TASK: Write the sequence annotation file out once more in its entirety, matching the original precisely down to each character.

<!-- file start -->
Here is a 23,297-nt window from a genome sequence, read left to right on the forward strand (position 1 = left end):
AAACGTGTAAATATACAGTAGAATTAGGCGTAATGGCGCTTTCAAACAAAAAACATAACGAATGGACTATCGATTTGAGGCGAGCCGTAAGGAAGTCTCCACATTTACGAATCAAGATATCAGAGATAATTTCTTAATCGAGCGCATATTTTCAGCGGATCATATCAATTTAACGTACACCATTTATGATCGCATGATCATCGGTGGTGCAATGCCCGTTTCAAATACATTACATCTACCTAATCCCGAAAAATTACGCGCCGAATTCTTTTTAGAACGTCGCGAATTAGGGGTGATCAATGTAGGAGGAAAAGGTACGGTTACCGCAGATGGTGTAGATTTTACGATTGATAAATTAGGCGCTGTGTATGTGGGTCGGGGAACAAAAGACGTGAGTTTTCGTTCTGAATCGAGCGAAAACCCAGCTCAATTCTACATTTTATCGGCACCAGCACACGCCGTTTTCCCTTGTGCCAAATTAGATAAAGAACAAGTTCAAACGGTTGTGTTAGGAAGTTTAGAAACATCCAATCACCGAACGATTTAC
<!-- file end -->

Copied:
Here is a 23,297-nt window from a genome sequence, read left to right on the forward strand (position 1 = left end):
AAACGTGTAAATATACAGTAGAATTAGGCGTAATGGCGCTTTCAAACAAAAAACATAACGAATGGACTATCGATTTGAGGCGAGCCGTAAGGAAGTCTCCACATTTACGAATCAAGATATCAGAGATAATTTCTTAATCGAGCGCATATTTTCAGCGGATCATATCAATTTAACGTACACCATTTATGATCGCATGATCATCGGTGGTGCAATGCCCGTTTCAAATACATTACATCTACCTAATCCCGAAAAATTACGCGCCGAATTCTTTTTAGAACGTCGCGAATTAGGGGTGATCAATGTAGGAGGAAAAGGTACGGTTACCGCAGATGGTGTAGATTTTACGATTGATAAATTAGGCGCTGTGTATGTGGGTCGGGGAACAAAAGACGTGAGTTTTCGTTCTGAATCGAGCGAAAACCCAGCTCAATTCTACATTTTATCGGCACCAGCACACGCCGTTTTCCCTTGTGCCAAATTAGATAAAGAACAAGTTCAAACGGTTGTGTTAGGAAGTTTAGAAACATCCAATCACCGAACGATTTAC